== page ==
In short, this new age isn’t about living well; it’s about living wisely, for both ourselves and the next generation. Too many people got caught up in the idea that the more it cost, the better it was. You are lucky enough to make lots of money and buy a nice house, so why not a 30-room one with a basketball court, an indoor pool and an ice rink complete with Zamboni (à la hedge fund gazillionaire Steven Cohen)? Why reside in Manhattan when you could live in the Hamptons and take a helicopter to work each day, regardless of the pollution?
Everybody expected too much. I remember the days when no one thought the Dow would ever break 5,000. Then it was 10,000. Now everyone watches the stock market like a football game—and there have been lots of fumbles lately.
A flat-screen TV in every room, a gas-guzzling SUV, a private jet, a megayacht and the latest couture aren’t the end-all of life. Sure, they’re great if you can afford them, but more isn’t better—and your conscience has to deal with owning all that stuff while others are losing their jobs.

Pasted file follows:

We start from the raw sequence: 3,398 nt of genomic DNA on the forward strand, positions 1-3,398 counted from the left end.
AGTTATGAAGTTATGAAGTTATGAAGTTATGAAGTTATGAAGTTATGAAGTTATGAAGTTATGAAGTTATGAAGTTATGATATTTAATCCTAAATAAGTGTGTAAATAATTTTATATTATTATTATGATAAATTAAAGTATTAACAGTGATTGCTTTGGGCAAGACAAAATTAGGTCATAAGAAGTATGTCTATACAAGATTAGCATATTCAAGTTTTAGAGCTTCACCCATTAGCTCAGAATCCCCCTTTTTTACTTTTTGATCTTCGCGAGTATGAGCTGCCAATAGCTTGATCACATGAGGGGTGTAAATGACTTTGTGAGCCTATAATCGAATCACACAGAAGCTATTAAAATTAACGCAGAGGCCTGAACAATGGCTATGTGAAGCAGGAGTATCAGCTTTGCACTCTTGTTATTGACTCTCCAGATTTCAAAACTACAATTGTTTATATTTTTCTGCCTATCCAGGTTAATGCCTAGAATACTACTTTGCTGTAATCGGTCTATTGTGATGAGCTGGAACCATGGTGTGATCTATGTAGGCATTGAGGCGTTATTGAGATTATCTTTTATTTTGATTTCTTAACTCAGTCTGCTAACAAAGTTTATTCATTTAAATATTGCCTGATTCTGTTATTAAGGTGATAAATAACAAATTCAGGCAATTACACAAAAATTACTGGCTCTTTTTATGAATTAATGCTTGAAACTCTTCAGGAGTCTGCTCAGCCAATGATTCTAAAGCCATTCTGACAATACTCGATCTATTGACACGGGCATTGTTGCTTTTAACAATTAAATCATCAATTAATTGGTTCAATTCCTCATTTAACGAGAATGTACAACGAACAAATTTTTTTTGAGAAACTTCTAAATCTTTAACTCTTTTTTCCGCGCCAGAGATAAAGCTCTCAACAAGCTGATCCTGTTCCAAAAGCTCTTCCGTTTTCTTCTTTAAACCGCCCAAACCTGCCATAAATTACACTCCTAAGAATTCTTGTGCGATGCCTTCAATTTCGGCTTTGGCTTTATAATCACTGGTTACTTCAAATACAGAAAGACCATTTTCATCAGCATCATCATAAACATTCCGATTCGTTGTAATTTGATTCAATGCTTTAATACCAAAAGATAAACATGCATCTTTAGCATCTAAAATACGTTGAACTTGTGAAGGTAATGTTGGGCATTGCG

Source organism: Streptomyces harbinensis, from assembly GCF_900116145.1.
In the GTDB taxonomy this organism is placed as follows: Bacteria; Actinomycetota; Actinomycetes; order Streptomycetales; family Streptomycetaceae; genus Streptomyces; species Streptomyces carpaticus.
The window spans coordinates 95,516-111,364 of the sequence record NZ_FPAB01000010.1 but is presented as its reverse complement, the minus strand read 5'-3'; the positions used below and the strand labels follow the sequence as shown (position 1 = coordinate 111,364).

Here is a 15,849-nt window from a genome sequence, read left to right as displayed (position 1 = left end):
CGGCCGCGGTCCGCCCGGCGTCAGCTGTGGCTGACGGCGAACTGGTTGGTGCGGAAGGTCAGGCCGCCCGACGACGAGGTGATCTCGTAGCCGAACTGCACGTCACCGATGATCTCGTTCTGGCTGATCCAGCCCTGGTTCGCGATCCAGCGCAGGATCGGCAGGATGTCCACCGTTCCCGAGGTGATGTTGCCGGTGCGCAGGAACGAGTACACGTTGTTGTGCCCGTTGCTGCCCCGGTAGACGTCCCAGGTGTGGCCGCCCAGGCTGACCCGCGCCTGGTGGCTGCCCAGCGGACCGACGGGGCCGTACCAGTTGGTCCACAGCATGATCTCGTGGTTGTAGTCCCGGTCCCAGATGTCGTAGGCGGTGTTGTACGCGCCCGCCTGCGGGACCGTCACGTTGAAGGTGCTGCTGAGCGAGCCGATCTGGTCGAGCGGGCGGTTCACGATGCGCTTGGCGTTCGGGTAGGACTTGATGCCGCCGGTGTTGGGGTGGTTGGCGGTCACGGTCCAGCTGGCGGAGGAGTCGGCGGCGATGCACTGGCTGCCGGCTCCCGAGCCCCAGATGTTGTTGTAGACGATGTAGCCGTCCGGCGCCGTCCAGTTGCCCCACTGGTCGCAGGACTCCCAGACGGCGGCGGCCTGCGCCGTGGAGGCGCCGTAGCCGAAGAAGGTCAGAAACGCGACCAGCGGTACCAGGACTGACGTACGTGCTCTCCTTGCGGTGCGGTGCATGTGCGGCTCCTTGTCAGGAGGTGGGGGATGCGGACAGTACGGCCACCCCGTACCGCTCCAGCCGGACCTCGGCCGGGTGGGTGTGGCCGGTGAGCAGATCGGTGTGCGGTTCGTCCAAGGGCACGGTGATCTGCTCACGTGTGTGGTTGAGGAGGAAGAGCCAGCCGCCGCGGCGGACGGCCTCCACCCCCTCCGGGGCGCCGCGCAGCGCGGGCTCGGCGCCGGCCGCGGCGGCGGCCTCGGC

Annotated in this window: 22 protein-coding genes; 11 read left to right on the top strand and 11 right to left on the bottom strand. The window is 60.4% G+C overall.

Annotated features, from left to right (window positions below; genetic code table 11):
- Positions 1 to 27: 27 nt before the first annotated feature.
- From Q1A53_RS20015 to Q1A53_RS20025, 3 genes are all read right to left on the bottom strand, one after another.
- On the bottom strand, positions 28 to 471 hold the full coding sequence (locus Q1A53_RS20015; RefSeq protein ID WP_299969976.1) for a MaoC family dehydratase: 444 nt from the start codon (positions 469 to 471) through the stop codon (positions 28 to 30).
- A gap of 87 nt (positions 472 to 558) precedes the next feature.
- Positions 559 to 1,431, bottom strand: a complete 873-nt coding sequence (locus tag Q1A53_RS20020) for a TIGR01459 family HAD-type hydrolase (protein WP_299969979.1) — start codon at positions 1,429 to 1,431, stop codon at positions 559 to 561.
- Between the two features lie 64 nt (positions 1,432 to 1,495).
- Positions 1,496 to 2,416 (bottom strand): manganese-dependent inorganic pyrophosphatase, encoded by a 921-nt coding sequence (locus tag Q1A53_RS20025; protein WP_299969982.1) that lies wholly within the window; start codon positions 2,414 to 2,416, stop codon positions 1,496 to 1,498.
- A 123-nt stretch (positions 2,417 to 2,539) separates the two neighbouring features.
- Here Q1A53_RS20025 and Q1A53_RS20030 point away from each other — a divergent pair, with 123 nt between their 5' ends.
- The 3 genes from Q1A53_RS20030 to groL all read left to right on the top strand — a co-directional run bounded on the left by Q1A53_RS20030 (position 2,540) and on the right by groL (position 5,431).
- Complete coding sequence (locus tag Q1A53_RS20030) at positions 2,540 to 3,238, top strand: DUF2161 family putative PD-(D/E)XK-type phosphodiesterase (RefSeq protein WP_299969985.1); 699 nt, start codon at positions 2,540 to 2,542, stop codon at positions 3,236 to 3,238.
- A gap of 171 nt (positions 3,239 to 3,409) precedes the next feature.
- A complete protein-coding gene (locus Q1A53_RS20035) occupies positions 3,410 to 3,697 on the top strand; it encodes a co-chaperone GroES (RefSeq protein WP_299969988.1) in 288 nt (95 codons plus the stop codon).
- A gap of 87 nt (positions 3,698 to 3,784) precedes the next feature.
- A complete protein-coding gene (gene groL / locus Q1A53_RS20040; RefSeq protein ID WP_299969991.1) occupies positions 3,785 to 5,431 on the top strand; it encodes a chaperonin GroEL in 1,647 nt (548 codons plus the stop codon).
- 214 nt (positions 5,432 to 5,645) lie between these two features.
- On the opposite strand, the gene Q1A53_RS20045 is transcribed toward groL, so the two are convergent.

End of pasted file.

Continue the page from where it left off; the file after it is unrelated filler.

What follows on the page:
As for me, with the first snow flurries fluttering around, I’m taking pleasure in turning off unneeded lights, turning down the thermostat and throwing on another sweater (okay, it’s cashmere, I admit). It’s about time to rein things in, even as the chill deepens.
But there is good news. I spent the past few days planting daffodil and bluebell bulbs in the garden. There’s the warmth of spring to look forward to, when the flowers will always bloom.